large amounts of cold water AND moist air. The reason the first poster is wrong is that he states that this can be an application in arid regions, which as a rule have neither of the requirements.

Re:Claification (0)

Anonymous Coward | 1 year,18 days | (#45039931)

The efficiency that is mentioned is water recovery/usage efficiency, not electrical efficiency. In this case a power plant would use more electrical energy to produce the condensation. This is still good news in that it could reduce water usage which is a big issue with power plants in the water starved west.

Wow. No. The plant would not use more electrical energy to flow water through the condenser.

The condensate that is forming here is in a closed system. What it will do is speed up the mass flow rate through the condenser as the water condenses and does not linger on the tubes. This will increase the efficiency by permitting a greater vacuum in the condenser allowing for more energy to be extracted from the expanding steam.

This will not in anyway change the amount of water required within the closed cycle of the system.

Energy balance? (0)

Anonymous Coward | 1 year,18 days | (#45039009)

If the droplet leaves with a charge, the opposite charge remains and counters the condenser charge, so you need to replenish the condenser charge. At some other point, the surplus charges of the droplets need to be siphoned off. If the movement is supposed to be effective, you will have to maintain a voltage difference, and a current corresponding to the number of droplets. That means that you need to invest power to keep the process running, with a resulting higher temperature of the condensed water. Will it be worth it?

Re:Energy balance? (1)

moteyalpha (1228680) | 1 year,18 days | (#45039175)

If the droplet leaves with a charge, the opposite charge remains and counters the condenser charge, so you need to replenish the condenser charge. At some other point, the surplus charges of the droplets need to be siphoned off. If the movement is supposed to be effective, you will have to maintain a voltage difference, and a current corresponding to the number of droplets. That means that you need to invest power to keep the process running, with a resulting higher temperature of the condensed water. Will it be worth it?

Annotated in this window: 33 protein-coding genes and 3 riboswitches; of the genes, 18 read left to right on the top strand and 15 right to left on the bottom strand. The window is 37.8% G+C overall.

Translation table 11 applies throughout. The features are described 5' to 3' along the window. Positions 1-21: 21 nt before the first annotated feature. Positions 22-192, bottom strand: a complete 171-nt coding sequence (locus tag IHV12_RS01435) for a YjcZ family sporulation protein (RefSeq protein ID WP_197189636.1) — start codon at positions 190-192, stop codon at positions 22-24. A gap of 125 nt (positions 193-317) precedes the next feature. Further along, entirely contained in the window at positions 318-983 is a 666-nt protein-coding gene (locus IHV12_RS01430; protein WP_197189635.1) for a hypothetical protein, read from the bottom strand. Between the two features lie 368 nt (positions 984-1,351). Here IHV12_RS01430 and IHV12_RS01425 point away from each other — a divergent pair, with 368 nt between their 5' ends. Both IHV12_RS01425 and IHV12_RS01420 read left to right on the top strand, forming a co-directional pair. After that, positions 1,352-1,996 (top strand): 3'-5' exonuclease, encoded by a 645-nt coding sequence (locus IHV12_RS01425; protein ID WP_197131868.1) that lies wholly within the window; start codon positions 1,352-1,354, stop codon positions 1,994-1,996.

AC with an EE?

That is one of my questions also. In microbiology this type of effect is everywhere. The nature of polar and non-polar molecules is the key to the cell bi-layer and is self assembling in the fact that polar loves polar. The natural process of body cooling incorporates hydrophobic elements in the cooling ducts. I don't see how this is big news. I would like to see some more information on Dr Sadoway's work at MIT [wikipedia.org] on the liquid metal battery. If he is correct it would help more than this by many orders of magnitude.

What? (1, Insightful)

Anonymous Coward | 1 year,18 days | (#45039035)

No, sorry OP, you're gonna need to spell out exactly why it'll make things more efficient. Start from the assumption I don't know what a 'bantam' water droplet is, cos, as far as I understand it, powerplants make electricity by heating up water into steam (via coal/gas/nuclear/whatever) then expanding it through turbines to spin generators. Where, in that process, does this efficiency gain come in? Where is this 'sheet of metal' that drops are forming on? What drops? Why are they forming there? How is stopping them gonna improve this? What sort of efficiency gain are we talking about here?

Re:What? (1)

lloydchristmas759 (1105487) | 1 year,18 days | (#45039151)

After going through the turbine, the steam is condensated to water, creating vacuum at the turbine "output", and thus increasing its efficiency. That's why improving condensation improves the turbine efficiency as well.

power plant (2)

coyote_oww (749758) | 1 year,18 days | (#45039253)

I just got to tour a power plant - very interesting! The running units were all combined cycle (close to 60% thermal efficiency), and the volume difference on steam in/steam out is really tremendous! The steam was vacuumed out of the LP turbine. And they were complaining about their cooling/condensing system not being efficient enough in the summer to run the plant at full power. Interesting too that the vast majority of the plant was about steam generation/handling/reheating/processing. The turbines and generators are a tiny, albeit critical, piece of the plant.

Also interesting is the sheer quantity of backup and emergency systems. And the generators being cooled with hydrogen and therefore hydrogen lines running all over the plant.